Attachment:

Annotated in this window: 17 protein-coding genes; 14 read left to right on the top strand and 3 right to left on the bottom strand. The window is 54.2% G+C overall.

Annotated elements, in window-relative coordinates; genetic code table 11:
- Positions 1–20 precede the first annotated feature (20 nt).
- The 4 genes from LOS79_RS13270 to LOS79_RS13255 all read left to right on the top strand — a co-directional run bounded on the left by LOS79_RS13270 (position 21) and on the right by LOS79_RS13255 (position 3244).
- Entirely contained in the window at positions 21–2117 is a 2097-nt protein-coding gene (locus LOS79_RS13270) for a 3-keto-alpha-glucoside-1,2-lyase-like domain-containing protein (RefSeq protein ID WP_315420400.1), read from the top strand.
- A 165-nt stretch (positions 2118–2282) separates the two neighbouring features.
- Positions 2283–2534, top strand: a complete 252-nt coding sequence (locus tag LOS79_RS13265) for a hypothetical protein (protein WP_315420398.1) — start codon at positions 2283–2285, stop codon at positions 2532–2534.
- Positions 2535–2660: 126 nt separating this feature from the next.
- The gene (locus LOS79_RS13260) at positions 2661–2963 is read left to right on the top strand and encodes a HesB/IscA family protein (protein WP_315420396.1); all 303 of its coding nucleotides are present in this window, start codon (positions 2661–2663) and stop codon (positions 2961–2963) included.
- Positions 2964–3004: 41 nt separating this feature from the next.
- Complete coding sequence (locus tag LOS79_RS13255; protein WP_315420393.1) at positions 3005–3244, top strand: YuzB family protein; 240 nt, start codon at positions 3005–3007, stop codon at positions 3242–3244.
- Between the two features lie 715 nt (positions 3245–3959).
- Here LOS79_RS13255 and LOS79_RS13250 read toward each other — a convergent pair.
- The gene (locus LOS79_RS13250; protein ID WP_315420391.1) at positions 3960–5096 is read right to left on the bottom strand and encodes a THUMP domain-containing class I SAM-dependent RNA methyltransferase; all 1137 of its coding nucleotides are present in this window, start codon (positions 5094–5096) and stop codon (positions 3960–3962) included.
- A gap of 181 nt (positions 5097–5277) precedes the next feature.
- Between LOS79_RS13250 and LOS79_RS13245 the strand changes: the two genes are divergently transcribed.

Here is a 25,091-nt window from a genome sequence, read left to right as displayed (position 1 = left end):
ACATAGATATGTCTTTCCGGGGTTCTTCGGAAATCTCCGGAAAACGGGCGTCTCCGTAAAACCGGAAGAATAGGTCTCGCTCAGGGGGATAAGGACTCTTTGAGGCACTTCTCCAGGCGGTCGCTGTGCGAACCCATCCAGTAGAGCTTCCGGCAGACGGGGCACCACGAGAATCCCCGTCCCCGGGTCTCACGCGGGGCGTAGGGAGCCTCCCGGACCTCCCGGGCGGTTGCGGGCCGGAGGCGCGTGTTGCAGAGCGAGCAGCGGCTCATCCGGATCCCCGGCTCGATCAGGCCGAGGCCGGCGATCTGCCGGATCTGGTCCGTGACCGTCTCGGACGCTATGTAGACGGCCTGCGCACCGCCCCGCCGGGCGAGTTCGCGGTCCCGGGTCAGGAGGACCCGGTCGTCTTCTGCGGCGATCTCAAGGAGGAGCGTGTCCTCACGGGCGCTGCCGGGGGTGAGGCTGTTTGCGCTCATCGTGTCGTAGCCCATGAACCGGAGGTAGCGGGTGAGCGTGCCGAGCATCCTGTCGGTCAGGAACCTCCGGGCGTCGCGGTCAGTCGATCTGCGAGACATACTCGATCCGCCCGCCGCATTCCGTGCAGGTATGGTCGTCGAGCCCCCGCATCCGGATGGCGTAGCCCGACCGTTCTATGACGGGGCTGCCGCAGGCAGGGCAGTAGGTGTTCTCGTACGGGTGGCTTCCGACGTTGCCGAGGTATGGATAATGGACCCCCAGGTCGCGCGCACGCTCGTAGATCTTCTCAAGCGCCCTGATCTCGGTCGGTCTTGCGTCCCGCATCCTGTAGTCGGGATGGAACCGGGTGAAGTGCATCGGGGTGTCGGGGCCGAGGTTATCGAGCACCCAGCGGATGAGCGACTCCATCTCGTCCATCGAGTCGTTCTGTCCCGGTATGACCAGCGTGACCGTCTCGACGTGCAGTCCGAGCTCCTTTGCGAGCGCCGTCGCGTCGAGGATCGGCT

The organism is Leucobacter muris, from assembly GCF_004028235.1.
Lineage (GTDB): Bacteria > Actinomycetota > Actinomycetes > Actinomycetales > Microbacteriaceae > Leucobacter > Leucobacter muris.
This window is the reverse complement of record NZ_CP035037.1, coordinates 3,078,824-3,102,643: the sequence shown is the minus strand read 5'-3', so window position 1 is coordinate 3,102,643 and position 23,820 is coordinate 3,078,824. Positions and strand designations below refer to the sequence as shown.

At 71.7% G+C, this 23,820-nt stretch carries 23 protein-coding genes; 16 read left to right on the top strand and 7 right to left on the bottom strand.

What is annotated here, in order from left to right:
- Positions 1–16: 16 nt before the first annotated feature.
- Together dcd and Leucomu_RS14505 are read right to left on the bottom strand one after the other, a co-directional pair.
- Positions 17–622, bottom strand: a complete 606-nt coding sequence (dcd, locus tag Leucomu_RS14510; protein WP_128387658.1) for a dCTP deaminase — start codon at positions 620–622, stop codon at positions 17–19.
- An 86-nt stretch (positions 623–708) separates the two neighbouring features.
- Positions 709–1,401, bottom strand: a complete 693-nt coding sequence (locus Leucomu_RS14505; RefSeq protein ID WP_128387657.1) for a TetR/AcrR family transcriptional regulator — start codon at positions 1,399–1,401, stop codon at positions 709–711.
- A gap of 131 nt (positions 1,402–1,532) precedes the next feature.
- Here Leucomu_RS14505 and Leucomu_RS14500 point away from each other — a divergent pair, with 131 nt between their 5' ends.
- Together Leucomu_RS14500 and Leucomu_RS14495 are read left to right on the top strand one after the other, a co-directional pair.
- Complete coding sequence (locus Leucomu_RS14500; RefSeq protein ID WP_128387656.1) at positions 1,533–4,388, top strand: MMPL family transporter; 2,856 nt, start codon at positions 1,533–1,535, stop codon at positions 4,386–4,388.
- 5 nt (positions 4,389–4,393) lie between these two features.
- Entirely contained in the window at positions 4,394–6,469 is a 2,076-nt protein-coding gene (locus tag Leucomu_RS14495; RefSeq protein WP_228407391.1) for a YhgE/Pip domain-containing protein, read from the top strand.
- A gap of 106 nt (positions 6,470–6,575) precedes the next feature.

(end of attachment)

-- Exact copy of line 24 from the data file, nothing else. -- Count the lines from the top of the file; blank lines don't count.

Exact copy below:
- Positions 1–16: 16 nt before the first annotated feature.